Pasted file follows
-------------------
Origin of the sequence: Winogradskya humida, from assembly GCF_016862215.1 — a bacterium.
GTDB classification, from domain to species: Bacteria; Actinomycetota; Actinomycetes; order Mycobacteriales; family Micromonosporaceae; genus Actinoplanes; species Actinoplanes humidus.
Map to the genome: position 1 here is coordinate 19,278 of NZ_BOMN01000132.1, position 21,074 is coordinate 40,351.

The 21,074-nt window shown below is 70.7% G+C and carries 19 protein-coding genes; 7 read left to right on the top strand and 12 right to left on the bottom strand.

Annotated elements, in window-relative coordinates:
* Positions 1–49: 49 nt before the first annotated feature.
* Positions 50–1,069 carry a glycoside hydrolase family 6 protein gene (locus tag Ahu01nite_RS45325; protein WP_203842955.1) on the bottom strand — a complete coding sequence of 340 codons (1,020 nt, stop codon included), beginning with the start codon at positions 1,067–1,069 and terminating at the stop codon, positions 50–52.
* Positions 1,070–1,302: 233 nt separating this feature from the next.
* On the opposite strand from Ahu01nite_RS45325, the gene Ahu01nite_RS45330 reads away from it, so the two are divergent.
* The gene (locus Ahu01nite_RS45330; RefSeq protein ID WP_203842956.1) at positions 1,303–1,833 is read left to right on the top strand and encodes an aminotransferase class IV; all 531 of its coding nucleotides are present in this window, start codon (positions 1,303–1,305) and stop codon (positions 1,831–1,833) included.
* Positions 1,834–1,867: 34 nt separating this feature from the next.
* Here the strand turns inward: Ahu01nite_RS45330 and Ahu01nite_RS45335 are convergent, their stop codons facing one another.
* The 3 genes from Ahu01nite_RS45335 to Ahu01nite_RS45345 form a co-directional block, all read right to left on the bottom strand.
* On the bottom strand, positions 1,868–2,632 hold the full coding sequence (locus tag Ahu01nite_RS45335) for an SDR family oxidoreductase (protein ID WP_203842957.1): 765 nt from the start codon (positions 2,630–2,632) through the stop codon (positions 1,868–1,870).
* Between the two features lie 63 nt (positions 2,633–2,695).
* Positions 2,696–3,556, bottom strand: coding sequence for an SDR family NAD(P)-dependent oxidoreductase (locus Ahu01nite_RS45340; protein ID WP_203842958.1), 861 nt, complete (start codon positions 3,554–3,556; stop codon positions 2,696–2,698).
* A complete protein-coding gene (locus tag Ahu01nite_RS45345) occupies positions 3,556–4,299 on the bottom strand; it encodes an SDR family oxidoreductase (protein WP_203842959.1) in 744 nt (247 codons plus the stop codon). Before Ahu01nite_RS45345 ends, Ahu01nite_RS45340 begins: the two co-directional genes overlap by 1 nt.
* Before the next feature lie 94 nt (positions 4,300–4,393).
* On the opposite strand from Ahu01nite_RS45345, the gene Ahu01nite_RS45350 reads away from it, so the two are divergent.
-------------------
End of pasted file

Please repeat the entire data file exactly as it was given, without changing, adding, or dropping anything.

Origin of the sequence: Winogradskya humida, from assembly GCF_016862215.1 — a bacterium.
GTDB classification, from domain to species: Bacteria; Actinomycetota; Actinomycetes; order Mycobacteriales; family Micromonosporaceae; genus Actinoplanes; species Actinoplanes humidus.
Map to the genome: position 1 here is coordinate 19,278 of NZ_BOMN01000132.1, position 21,074 is coordinate 40,351.

The 21,074-nt window shown below is 70.7% G+C and carries 19 protein-coding genes; 7 read left to right on the top strand and 12 right to left on the bottom strand.

Annotated elements, in window-relative coordinates:
* Positions 1–49: 49 nt before the first annotated feature.
* Positions 50–1,069 carry a glycoside hydrolase family 6 protein gene (locus tag Ahu01nite_RS45325; protein WP_203842955.1) on the bottom strand — a complete coding sequence of 340 codons (1,020 nt, stop codon included), beginning with the start codon at positions 1,067–1,069 and terminating at the stop codon, positions 50–52.
* Positions 1,070–1,302: 233 nt separating this feature from the next.
* On the opposite strand from Ahu01nite_RS45325, the gene Ahu01nite_RS45330 reads away from it, so the two are divergent.
* The gene (locus Ahu01nite_RS45330; RefSeq protein ID WP_203842956.1) at positions 1,303–1,833 is read left to right on the top strand and encodes an aminotransferase class IV; all 531 of its coding nucleotides are present in this window, start codon (positions 1,303–1,305) and stop codon (positions 1,831–1,833) included.
* Positions 1,834–1,867: 34 nt separating this feature from the next.
* Here the strand turns inward: Ahu01nite_RS45330 and Ahu01nite_RS45335 are convergent, their stop codons facing one another.
* The 3 genes from Ahu01nite_RS45335 to Ahu01nite_RS45345 form a co-directional block, all read right to left on the bottom strand.
* On the bottom strand, positions 1,868–2,632 hold the full coding sequence (locus tag Ahu01nite_RS45335) for an SDR family oxidoreductase (protein ID WP_203842957.1): 765 nt from the start codon (positions 2,630–2,632) through the stop codon (positions 1,868–1,870).
* Between the two features lie 63 nt (positions 2,633–2,695).
* Positions 2,696–3,556, bottom strand: coding sequence for an SDR family NAD(P)-dependent oxidoreductase (locus Ahu01nite_RS45340; protein ID WP_203842958.1), 861 nt, complete (start codon positions 3,554–3,556; stop codon positions 2,696–2,698).
* A complete protein-coding gene (locus tag Ahu01nite_RS45345) occupies positions 3,556–4,299 on the bottom strand; it encodes an SDR family oxidoreductase (protein WP_203842959.1) in 744 nt (247 codons plus the stop codon). Before Ahu01nite_RS45345 ends, Ahu01nite_RS45340 begins: the two co-directional genes overlap by 1 nt.
* Before the next feature lie 94 nt (positions 4,300–4,393).
* On the opposite strand from Ahu01nite_RS45345, the gene Ahu01nite_RS45350 reads away from it, so the two are divergent.